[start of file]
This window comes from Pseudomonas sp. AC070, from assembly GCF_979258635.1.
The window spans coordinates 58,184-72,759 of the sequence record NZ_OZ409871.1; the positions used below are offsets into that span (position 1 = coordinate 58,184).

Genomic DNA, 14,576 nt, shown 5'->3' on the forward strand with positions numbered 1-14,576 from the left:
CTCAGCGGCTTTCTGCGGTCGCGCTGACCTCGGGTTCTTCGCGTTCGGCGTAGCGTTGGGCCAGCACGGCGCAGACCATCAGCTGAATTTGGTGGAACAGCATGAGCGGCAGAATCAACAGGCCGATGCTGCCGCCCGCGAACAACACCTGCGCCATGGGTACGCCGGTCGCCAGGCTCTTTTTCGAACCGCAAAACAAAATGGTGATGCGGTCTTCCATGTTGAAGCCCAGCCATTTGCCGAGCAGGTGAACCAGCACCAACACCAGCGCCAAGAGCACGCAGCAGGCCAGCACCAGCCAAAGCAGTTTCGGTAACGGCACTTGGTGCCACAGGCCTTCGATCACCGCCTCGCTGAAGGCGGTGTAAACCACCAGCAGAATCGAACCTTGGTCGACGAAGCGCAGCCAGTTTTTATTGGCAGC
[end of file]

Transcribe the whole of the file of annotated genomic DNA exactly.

This window comes from Pseudomonas sp. AC070, from assembly GCF_979258635.1.
The window spans coordinates 58,184-72,759 of the sequence record NZ_OZ409871.1; the positions used below are offsets into that span (position 1 = coordinate 58,184).

Genomic DNA, 14,576 nt, shown 5'->3' on the forward strand with positions numbered 1-14,576 from the left:
CTCAGCGGCTTTCTGCGGTCGCGCTGACCTCGGGTTCTTCGCGTTCGGCGTAGCGTTGGGCCAGCACGGCGCAGACCATCAGCTGAATTTGGTGGAACAGCATGAGCGGCAGAATCAACAGGCCGATGCTGCCGCCCGCGAACAACACCTGCGCCATGGGTACGCCGGTCGCCAGGCTCTTTTTCGAACCGCAAAACAAAATGGTGATGCGGTCTTCCATGTTGAAGCCCAGCCATTTGCCGAGCAGGTGAACCAGCACCAACACCAGCGCCAAGAGCACGCAGCAGGCCAGCACCAGCCAAAGCAGTTTCGGTAACGGCACTTGGTGCCACAGGCCTTCGATCACCGCCTCGCTGAAGGCGGTGTAAACCACCAGCAGAATCGAACCTTGGTCGACGAAGCGCAGCCAGTTTTTATTGGCAGC